Kubernetes ingress is a collection of routing rules that govern how external users access services running in a Kubernetes cluster.
Kubernetes does not run containers directly; instead it wraps one or more containers into a higher-level structure called a
There are two possible ways we can create pods.
1. Using Pod Configuration
Pod contains one /more different kind of container grouped and assigned under single IP. Any containers in the same pod will share the same resources and local network. Containers can easily communicate with other containers in the same pod as though they were on the same machine while maintaining a degree of isolation from others.
apiVersion: v1 kind: Pod metadata: name: documentation.tvajjala.com labels: app: documentation spec: containers: - name: docuementation image: tvajjala/documentation ports: - containerPort: 8080
2. Using Deployment Configuration
A deployment’s primary purpose is to declare how many replicas of a pod should be running at a time. When a deployment is added to the cluster, it will automatically spin up the requested number of pods, and then monitor them. If a pod dies, the deployment will automatically re-create it.
apiVersion: extensions/v1beta1 kind: Deployment metadata: name: documentation-deployment spec: replicas: 1 template: metadata: labels: app: documentation spec: containers: - name: documentation image: tvajjala/documentation ports: - name: doc-port containerPort: 8080 livenessProbe: httpGet: path: / port: doc-port initialDelaySeconds: 15 timeoutSeconds: 30
|It is highly recommended that you use a Deployment to create your pods. It watches for failed pods and will start up new pods as required to maintain the specified number.|
When to use Pods directly?
If you don’t want a Deployment to monitor your pod (e.g. your pod is writing non-persistent data which won’t survive a restart, or your pod is intended to be very short-lived), you can create a pod directly with the create command.
A Service in Kubernetes is an abstraction defining a logical set of Pods and an access policy.
Services can be exposed in different ways by specifying a type in the service spec, and different types determine accessibility from inside and outside of cluster.
tvajjala$kubectl get svc nginx-svc NAME TYPE CLUSTER-IP EXTERNAL-IP PORT(S) AGE nginx-svc ClusterIP 10.100.196.54 <none> 80/TCP 4m33s
tvajjala$kubectl get svc nginx-svc NAME TYPE CLUSTER-IP EXTERNAL-IP PORT(S) AGE nginx-svc NodePort 10.100.196.54 <none> 80:32293/TCP 7m25s
tvajjala$kubectl get svc NAME TYPE CLUSTER-IP EXTERNAL-IP PORT(S) AGE kubernetes ClusterIP 10.96.0.1 <none> 443/TCP 28h nginx-svc LoadBalancer 10.110.188.121 *`<pending>`* 80:31159/TCP 6m42s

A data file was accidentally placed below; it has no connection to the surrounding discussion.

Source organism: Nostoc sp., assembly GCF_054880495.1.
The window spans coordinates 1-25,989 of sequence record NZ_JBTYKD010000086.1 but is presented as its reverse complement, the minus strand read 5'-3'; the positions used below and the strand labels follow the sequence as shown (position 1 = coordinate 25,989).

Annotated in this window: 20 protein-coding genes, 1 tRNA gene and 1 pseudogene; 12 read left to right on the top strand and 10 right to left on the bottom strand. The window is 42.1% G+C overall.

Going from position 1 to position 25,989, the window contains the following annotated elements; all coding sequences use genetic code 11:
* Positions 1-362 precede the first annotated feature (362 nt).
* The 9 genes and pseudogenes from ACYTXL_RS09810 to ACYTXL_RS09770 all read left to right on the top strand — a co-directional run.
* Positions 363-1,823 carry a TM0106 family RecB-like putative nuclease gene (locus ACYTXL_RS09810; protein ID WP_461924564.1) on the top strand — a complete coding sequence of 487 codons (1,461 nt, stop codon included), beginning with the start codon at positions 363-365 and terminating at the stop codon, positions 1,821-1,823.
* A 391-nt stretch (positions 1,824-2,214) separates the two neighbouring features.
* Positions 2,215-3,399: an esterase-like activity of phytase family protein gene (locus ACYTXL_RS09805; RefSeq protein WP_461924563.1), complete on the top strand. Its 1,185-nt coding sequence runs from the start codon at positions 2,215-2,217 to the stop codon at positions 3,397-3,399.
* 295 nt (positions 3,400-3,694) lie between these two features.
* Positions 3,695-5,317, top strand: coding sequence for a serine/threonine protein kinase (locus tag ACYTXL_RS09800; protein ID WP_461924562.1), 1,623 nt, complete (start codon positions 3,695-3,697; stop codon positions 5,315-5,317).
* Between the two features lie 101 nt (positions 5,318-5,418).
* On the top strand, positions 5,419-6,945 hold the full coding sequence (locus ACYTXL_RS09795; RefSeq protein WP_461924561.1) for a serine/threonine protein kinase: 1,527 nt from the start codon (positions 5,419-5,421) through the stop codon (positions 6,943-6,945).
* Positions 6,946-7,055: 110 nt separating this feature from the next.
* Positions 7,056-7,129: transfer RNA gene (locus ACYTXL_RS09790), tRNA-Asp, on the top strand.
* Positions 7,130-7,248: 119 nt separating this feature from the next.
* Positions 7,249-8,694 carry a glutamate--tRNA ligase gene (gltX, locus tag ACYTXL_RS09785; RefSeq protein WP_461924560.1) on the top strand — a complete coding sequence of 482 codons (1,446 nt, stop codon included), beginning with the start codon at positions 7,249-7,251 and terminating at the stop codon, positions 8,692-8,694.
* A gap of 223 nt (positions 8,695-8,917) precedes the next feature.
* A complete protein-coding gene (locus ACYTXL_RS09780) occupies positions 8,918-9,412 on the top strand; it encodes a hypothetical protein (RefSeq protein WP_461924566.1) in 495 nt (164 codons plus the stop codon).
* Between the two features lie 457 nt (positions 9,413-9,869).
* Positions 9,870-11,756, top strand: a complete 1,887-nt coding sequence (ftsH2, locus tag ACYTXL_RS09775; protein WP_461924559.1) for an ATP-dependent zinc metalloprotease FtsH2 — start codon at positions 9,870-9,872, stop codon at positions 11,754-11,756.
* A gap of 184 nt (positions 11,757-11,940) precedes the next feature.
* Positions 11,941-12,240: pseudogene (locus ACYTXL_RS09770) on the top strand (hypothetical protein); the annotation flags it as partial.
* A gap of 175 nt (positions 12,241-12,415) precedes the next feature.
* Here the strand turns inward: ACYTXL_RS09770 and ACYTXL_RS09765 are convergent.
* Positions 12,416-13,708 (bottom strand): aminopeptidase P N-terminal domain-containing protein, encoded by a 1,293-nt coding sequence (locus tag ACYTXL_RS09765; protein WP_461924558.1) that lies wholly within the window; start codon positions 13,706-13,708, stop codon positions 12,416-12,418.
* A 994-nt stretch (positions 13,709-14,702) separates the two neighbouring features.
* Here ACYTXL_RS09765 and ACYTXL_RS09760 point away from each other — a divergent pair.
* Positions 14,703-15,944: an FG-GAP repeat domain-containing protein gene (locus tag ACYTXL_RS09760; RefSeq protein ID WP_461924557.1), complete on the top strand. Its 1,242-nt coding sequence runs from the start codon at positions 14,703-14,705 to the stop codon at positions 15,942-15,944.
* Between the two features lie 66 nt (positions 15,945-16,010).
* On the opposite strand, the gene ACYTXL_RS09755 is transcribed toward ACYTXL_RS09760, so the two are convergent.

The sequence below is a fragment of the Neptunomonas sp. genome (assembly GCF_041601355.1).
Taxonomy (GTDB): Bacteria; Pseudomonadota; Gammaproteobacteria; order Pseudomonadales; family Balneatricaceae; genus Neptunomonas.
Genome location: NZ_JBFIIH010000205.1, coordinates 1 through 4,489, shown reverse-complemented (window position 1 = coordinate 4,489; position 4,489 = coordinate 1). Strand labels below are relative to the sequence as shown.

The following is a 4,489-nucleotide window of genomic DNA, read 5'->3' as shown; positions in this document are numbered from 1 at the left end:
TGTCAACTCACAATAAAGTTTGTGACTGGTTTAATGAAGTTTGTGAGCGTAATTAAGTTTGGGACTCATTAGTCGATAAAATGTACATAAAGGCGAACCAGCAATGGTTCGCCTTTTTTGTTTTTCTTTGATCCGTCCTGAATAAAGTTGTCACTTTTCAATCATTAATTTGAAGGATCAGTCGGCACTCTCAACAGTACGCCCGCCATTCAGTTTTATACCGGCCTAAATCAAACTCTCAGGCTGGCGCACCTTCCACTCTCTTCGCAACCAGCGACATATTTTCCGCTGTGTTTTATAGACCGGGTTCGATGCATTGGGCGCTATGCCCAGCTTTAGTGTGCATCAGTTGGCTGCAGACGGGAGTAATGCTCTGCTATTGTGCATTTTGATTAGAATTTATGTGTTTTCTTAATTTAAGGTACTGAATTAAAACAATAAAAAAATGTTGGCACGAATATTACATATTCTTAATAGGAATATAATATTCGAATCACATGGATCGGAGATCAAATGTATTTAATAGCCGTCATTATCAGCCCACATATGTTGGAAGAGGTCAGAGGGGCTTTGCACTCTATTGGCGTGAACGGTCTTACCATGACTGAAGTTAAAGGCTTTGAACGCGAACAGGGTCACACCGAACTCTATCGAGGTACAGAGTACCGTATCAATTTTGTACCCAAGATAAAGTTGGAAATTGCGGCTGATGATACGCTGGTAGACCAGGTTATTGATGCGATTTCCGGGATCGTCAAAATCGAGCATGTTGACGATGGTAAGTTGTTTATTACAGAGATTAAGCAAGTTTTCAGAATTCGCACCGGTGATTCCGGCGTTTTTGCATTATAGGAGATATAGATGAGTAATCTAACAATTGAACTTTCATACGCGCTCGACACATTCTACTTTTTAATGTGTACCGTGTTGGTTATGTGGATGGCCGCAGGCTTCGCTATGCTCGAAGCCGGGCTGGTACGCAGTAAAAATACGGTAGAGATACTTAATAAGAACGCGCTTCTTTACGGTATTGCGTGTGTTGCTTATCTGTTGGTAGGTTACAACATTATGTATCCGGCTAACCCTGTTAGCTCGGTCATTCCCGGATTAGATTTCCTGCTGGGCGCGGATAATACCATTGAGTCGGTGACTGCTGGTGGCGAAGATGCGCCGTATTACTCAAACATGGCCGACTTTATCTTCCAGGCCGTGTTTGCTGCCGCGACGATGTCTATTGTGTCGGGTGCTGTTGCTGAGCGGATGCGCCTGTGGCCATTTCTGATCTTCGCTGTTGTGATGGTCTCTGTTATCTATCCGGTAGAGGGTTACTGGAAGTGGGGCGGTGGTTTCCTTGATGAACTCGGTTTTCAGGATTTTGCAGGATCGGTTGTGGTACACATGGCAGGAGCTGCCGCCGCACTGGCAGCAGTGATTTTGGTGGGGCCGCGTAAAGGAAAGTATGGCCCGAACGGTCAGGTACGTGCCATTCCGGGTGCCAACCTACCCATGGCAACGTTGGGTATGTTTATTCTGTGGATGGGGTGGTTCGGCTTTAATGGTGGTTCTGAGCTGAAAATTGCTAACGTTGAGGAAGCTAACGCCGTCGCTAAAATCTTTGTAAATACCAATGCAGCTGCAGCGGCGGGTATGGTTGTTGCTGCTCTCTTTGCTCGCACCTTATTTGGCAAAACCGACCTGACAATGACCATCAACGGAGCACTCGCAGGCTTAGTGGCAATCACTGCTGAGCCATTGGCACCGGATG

|If you are running with Minikube EXTERNAL-IP always in pending state.|
To know your external IP address run below command
tvajjala$minikube service nginx-svc --url http://192.168.99.102:31159
Run below command to check status
tvajjala$minikube tunnel Password: Status: machine: minikube pid: 78370 route: 10.96.0.0/12 -> 192.168.99.102 minikube: Running services: [nginx-svc] errors: minikube: no errors router: no errors loadbalancer emulator: no errors
You have to enable ingress addons by following command before creating ingress rules. You can also enable it before executing any other command
tvajjala$minikube addons enable ingress ✅ ingress was successfully enabled
|Wait until the pods are up and running. You can check by executing following command and wait for the similar output|
tvajjala$kubectl get pods -n kube-system | grep nginx-ingress-controller nginx-ingress-controller-586cdc477c-j75dz 1/1 Running 0 2m36s
apiVersion: apps/v1beta2 kind: Deployment metadata: name: wiremock-server spec: selector: matchLabels: app: wiremock-server replicas: 1 template: metadata: labels: app: wiremock-server spec: containers: - name: wiremock image: tvajjala/wiremock ports: - name: doc-port # Give name to port so that you can refer by name , instead of hard-coding in services containerPort: 8080 --- apiVersion: v1 kind: Service metadata: labels: app: wiremock-server name: wiremock-service namespace: default spec: type: LoadBalancer ports: - port: 8080 targetPort: doc-port selector: app: wiremock-server --- apiVersion: networking.k8s.io/v1beta1 kind: Ingress metadata: name: doc-ingress annotations: INGRESS.kubernetes.io/rewrite-target: / spec: backend: serviceName: default-http-backend servicePort: 8080 rules: - host: tvajjala.com http: paths: - path: / backend: serviceName: wiremock-service servicePort: 8080
Run below command to update your host file
$ echo "$(minikube ip) tvajjala.com" | sudo tee -a /etc/hosts
Verify host file with below command
$ cat /etc/hosts
Open your browser and point to http://tvajjala.com, which serves the content.